God’s Judgments, Pt. 1, Introduction

The theme uses such words as “give,” “reward,” “repay,” “recompense,” “render,” “judge.” It is even the main point of entire books (e.g, Nahum, Revelation) or chapters (e.g., Deut. 28, Matt. 25) or verses (Isaiah 57:17). Generally they follow the form “Because you have done that, I will do this,” or “If you do this, I will do that.”


“God renders to every one according to their deeds.” is by far the most often-stated truth in Scripture. That realization is what led me to write these following articles. Part 2 is an extensive list of passages from 63 of the 66* books in which it is stated in one way or another. Despite its length, it won’t be exhaustive. I felt it was important to list so many passages because of how often the Lord had these pronouncements recorded.

It appears obvious that it’s due to how serious this matter is for us all, especially about Judgment Day when we all must appear before the judgment seat of Christ “that every one may receive the things done in his body, according to that he has done, whether it be good or bad.” My commentary on this topic will follow in separate parts. Continue reading “God’s Judgments, Pt. 1, Introduction”

How 1 Samuel 25 shows us types of Christ in fallible people; and other great truths.

Nabal’s servant is key here because he alerts Abigail, the go-to person in the household, about what’s happened. He lets her know that David and his men are responsible for their safety and the safety of Nabal’s possessions for the entire year. He calls them a wall. Jesus Christ is a wall to us, protecting and delivering us from trouble. We are a wall to those we pray for or minister to in their need. Parents are a wall to their children. That’s what police are to society, that’s what armies are, that’s what first responders are in any community: they are a wall between the citizen and danger.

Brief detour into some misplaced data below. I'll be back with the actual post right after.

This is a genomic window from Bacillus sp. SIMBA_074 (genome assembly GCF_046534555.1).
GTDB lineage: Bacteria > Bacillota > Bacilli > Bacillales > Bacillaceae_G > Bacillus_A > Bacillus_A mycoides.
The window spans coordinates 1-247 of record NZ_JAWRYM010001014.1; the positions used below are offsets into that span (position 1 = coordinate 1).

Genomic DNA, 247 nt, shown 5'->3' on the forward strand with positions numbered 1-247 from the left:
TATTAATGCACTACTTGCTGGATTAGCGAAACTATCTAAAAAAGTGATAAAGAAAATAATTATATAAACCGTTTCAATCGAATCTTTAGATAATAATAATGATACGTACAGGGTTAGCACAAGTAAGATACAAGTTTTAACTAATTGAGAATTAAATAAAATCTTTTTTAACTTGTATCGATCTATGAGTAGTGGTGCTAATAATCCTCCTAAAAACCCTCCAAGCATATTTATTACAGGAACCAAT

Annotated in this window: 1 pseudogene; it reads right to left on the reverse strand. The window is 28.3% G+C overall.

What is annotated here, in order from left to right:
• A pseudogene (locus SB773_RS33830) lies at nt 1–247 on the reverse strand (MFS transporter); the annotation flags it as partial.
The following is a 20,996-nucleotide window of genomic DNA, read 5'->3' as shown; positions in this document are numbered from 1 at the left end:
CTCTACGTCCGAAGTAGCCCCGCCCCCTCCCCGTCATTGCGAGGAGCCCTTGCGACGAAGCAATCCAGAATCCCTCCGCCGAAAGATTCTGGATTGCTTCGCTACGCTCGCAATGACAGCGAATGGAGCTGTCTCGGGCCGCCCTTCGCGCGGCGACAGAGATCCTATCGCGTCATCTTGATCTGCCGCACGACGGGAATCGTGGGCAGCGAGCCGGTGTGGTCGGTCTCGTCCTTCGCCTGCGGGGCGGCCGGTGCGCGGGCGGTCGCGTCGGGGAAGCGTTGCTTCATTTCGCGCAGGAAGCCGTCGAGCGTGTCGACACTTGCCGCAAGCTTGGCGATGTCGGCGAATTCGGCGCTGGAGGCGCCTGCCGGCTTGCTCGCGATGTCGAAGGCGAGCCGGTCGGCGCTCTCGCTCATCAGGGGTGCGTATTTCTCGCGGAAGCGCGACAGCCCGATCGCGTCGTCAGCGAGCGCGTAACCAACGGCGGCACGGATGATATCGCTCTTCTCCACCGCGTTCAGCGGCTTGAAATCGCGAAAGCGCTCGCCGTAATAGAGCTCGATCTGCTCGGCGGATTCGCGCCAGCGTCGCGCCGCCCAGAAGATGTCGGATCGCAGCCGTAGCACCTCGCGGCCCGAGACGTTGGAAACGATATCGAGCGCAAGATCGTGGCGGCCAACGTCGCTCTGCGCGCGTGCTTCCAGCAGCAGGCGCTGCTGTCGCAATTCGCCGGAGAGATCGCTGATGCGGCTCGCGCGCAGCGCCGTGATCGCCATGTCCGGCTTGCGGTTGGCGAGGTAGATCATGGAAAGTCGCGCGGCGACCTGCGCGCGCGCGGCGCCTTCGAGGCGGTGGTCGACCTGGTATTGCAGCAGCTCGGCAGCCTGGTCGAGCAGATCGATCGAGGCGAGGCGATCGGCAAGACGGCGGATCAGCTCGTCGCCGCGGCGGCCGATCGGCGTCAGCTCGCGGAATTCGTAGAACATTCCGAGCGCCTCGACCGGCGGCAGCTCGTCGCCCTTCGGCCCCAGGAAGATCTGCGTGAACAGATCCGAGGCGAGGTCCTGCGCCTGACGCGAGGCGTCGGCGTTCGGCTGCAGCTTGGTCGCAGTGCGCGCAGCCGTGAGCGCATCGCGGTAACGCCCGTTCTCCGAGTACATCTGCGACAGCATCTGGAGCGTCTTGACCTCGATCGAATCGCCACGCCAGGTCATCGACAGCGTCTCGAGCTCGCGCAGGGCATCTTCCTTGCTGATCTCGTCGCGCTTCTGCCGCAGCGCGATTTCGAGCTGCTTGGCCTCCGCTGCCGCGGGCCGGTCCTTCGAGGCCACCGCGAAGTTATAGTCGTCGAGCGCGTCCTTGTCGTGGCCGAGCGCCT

Samuel died; and all Israel gathered themselves together, and mourned for him, and buried him at his house at Ramah. Then David arose, and went down to the wilderness of Paran.* David has lost his closest confidant and support in Samuel, therefore he headed south to a desert area that had many caves and lots of foliage to hide in. David is still on the run from Saul who is trying to kill him because of the song of the women who danced and praised David for killing his 10 thousands, but only ascribed to King Saul the killing of thousands. In Saul’s mind, tortured now with envy and evil suspicion, he believed David would next take the kingdom from him. (1 Sam. 18:7-8)     *World English Bible (WEB) used in this article.


2There was a man in Maon, whose possessions were in Carmel; these are both places in the tribe of Judah. And the man was very great. He had three thousand sheep and a thousand goats; and he was shearing his sheep in Carmel. This rich man could be considered a multimillionaire today because, in their day, wealth was computed in livestock. Compare Job, who had 7000 sheep, 3000 camels 500 yoke of oxen, 500 female donkeys and many servants, and that he was the greatest of all the people of the East. (Job 1:1-3) Job might be considered a multibillionaire in our day. 3Now the name of the man was Nabal; His name means foolish. and the name of his wife Abigail. Her name means, the father delights. This woman was intelligent and had a beautiful face; but the man was surly and evil in his doings. Unfortunately, this is a situation that happens all too often in this world, a bad husband with a good wife. Nabal was wealthy. Abigail married into money. She had good circumstances materially, but it’s hard to imagine she was happy with her husband. Continue reading “How 1 Samuel 25 shows us types of Christ in fallible people; and other great truths.”